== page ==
Employers Still Giving Raises, Mostly to High
WorldatWork 37th Annual Salary Budget Survey Analyzes Employer Pay Strategies
July 21, 2010 09:04 AM Eastern Daylight Time
WASHINGTON--(EON: Enhanced Online News)--U.S. employers are reporting a 2.5% average salary budget
increase across all employee categories for 2010, which means many employees may expect a base pay raise of
around 2.5% before the year is over. However, the size of the raise changes when the employee’s performance is
factored in. Low performers can expect to see minimal increases of up to 0.7% or nothing at all, middle performers
might expect a nominal base pay raise of 2.4%, and high performers may expect an average of 3.7% (54% higher
than a middle performer). Surveyed employers reported that roughly 24% of employees are rated as high
performers, while most are classified as middle performers.
These were just a few of the conclusions drawn from theannual WorldatWork 2010-2011Salary Budget Survey,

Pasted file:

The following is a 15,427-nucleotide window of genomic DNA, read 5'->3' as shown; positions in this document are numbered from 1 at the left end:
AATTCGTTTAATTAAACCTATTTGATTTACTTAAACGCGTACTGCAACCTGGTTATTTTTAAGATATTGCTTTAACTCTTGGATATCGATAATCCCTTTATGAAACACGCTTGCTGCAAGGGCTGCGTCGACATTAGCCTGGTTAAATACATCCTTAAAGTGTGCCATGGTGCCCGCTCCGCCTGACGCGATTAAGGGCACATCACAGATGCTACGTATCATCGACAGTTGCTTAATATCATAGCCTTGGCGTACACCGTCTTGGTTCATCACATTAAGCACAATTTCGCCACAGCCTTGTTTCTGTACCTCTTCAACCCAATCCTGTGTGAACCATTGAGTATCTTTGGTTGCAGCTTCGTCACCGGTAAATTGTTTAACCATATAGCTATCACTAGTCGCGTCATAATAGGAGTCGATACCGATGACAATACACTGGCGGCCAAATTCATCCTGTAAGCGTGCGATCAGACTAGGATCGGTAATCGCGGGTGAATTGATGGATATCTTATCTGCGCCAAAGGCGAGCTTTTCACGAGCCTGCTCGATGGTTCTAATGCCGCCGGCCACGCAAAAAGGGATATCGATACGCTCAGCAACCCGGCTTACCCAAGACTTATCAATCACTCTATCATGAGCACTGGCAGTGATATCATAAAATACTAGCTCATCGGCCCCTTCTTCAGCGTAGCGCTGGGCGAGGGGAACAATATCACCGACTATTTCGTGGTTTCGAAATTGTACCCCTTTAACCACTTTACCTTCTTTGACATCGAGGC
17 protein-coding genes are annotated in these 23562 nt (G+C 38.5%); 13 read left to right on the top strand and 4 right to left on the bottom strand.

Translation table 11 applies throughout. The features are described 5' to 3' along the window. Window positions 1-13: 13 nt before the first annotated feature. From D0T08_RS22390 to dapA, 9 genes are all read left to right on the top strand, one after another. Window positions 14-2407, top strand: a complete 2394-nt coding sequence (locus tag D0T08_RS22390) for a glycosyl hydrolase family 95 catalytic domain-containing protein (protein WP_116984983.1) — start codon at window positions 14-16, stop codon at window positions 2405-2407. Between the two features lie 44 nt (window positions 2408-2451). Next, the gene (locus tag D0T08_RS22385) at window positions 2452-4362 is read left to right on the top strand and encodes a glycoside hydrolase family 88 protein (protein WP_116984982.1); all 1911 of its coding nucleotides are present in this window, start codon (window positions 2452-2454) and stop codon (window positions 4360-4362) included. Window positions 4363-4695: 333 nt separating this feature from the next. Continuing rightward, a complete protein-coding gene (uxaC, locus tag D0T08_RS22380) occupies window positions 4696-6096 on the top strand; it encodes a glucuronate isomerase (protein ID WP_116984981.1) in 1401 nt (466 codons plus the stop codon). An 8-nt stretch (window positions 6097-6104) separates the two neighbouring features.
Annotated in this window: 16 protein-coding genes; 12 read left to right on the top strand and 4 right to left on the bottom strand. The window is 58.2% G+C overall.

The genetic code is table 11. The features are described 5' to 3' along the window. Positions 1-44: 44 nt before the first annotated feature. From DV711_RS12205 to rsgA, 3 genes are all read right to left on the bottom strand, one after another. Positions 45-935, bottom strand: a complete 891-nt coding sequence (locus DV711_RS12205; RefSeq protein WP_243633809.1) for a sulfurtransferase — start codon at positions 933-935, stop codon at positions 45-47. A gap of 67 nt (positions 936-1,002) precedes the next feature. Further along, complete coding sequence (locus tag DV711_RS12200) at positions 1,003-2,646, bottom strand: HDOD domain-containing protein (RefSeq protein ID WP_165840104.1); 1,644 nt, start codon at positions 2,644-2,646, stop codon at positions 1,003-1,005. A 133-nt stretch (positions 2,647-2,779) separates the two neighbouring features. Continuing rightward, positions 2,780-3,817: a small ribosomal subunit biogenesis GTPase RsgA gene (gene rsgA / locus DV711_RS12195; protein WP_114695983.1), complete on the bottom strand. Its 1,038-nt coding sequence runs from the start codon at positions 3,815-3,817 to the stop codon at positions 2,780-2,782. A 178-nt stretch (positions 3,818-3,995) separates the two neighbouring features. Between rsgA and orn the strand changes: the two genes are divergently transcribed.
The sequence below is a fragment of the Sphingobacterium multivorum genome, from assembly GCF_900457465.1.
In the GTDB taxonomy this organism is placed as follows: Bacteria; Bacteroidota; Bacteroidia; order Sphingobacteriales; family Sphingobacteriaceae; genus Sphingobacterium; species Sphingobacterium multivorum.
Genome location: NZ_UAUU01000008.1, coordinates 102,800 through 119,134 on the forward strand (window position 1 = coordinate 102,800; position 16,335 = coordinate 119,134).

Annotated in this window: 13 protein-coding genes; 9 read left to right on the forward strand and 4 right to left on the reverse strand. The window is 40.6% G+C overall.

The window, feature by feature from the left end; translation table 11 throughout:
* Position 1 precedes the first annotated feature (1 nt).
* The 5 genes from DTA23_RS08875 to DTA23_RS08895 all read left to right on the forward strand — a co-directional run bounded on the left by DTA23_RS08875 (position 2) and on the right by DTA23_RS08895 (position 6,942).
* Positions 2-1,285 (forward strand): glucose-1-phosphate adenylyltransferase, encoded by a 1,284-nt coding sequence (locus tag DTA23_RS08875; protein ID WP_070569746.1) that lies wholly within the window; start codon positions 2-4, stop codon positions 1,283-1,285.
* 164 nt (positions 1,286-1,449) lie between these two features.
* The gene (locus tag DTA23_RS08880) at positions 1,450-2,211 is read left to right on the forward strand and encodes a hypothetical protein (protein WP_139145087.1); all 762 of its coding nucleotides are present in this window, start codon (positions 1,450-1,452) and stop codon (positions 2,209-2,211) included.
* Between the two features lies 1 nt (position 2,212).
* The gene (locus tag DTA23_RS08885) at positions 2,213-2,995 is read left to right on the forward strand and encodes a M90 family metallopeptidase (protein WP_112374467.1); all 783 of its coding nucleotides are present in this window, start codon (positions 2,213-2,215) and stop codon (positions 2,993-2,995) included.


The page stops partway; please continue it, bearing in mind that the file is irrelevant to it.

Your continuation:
the largest survey of its kind with 2,497 respondents representing 15.5 million U.S. employees.
“With underfunded salary budgets this year, employers want the most bang for their buck,” said Anne C. Ruddy,
CCP, president of WorldatWork. “They are no longer averse to withholding merit increases for poor performers so
they can afford to grant meaningful increases to better performers.”
The survey also found that one in three companies has a separate promotional budget as standard practice. A
promotion could mean an additional 7% to 8% increase for the promoted employee's base salary. In addition, a top
performer can expect to benefit from an employer’s variable pay program. “In this economy, being an average
performer just doesn’t cut it anymore,” said Alison Avalos, research manager for WorldatWork. “Companies expect
performance and are willing to reward employees based on organization success, individual performance or both.
Pay for performance is alive and well.” For 2010, employers are budgeting an average o